Blister is a vesicle filled with fluid. It is small, as tiny as the top of the pin or can be 5 to 10 mm wide. Blisters break easily and discharge their fluid into the skin.
· Chicken Pox
· Eczema (Atopic Dermatitis)
· Contact Dermatitis (poison ivy)
· Herpes Simplex
· Allergic reaction to drugs
· Blistering skin diseases like porphyria
· Shingles (Herpes zoster)
· Friction and Burns
Generally, a medical practitioner should examine the patient to verify what causes the skin rashes. There are over-the-counter drugs that can be use for some conditions including contact dermatitis and cold sores. But always call a doctor if you have any unexplained blister on your skin.
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· Keep your skin intact. Broken skin will provide entrance to bacteria and increases the risk of infection.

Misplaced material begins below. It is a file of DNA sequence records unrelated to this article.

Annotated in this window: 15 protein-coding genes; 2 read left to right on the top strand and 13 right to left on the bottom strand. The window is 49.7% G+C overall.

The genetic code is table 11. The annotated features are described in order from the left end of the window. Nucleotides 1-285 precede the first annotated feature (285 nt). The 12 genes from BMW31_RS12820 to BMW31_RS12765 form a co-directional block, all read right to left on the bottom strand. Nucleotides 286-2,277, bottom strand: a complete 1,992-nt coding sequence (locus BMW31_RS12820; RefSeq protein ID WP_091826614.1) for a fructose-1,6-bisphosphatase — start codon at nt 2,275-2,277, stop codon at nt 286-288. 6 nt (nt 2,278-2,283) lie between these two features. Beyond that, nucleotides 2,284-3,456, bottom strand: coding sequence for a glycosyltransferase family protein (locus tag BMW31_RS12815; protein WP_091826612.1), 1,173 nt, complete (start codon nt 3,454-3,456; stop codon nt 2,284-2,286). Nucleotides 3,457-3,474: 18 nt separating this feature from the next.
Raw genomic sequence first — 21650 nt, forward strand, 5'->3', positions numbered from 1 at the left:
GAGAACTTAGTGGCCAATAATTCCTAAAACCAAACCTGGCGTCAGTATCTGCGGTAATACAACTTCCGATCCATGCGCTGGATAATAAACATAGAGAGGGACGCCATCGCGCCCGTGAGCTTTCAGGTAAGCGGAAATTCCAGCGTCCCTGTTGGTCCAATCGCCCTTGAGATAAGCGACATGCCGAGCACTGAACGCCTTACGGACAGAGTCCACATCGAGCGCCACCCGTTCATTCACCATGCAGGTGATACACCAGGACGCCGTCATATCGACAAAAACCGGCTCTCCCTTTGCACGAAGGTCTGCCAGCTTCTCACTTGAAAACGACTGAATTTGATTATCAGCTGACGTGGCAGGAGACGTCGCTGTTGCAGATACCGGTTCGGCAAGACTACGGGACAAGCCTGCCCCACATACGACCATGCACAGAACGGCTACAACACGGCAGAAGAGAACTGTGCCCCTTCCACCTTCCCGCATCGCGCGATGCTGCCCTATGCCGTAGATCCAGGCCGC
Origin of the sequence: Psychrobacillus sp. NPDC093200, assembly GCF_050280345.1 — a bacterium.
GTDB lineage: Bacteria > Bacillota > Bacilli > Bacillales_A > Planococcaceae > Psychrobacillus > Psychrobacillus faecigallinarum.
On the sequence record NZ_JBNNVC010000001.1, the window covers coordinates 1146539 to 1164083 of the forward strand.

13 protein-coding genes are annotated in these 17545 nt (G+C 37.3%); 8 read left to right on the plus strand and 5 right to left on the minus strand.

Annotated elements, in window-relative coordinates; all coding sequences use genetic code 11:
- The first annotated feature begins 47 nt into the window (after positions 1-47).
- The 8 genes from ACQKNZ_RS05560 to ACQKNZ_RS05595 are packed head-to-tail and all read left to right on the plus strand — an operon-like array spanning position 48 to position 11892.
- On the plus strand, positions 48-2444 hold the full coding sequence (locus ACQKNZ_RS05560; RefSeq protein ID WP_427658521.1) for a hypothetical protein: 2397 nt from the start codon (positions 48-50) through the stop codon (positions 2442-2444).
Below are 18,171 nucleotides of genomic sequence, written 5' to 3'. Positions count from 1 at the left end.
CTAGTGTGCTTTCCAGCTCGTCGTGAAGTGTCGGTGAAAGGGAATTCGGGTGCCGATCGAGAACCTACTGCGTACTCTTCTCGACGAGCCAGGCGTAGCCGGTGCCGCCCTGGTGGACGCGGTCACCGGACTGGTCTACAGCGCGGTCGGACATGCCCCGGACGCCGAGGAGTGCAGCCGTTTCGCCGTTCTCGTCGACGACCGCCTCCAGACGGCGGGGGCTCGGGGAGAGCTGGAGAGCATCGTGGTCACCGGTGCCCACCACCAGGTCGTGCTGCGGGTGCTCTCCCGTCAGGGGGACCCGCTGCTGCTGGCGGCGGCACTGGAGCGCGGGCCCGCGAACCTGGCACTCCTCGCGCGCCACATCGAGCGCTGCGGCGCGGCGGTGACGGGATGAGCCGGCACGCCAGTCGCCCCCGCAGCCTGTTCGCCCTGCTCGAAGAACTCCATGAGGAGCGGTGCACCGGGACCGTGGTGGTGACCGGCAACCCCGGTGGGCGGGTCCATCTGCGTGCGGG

· Do not scratch it.
· Cover blisters to avoid exposure. Use adhesive bandage for small blister and for large blister, use a porous, plastic-coated gauze pad that absorbs moisture and permits the wound to breathe.
· To avoid a blister, use gloves, socks, a bandage or alike protective covering over the area being rubbed.
· Use additional moleskin inside your shoe where it may rub such as the heel.
· For Diabetic patient or someone with poor condition, consult your doctor first before considering any self-care measures.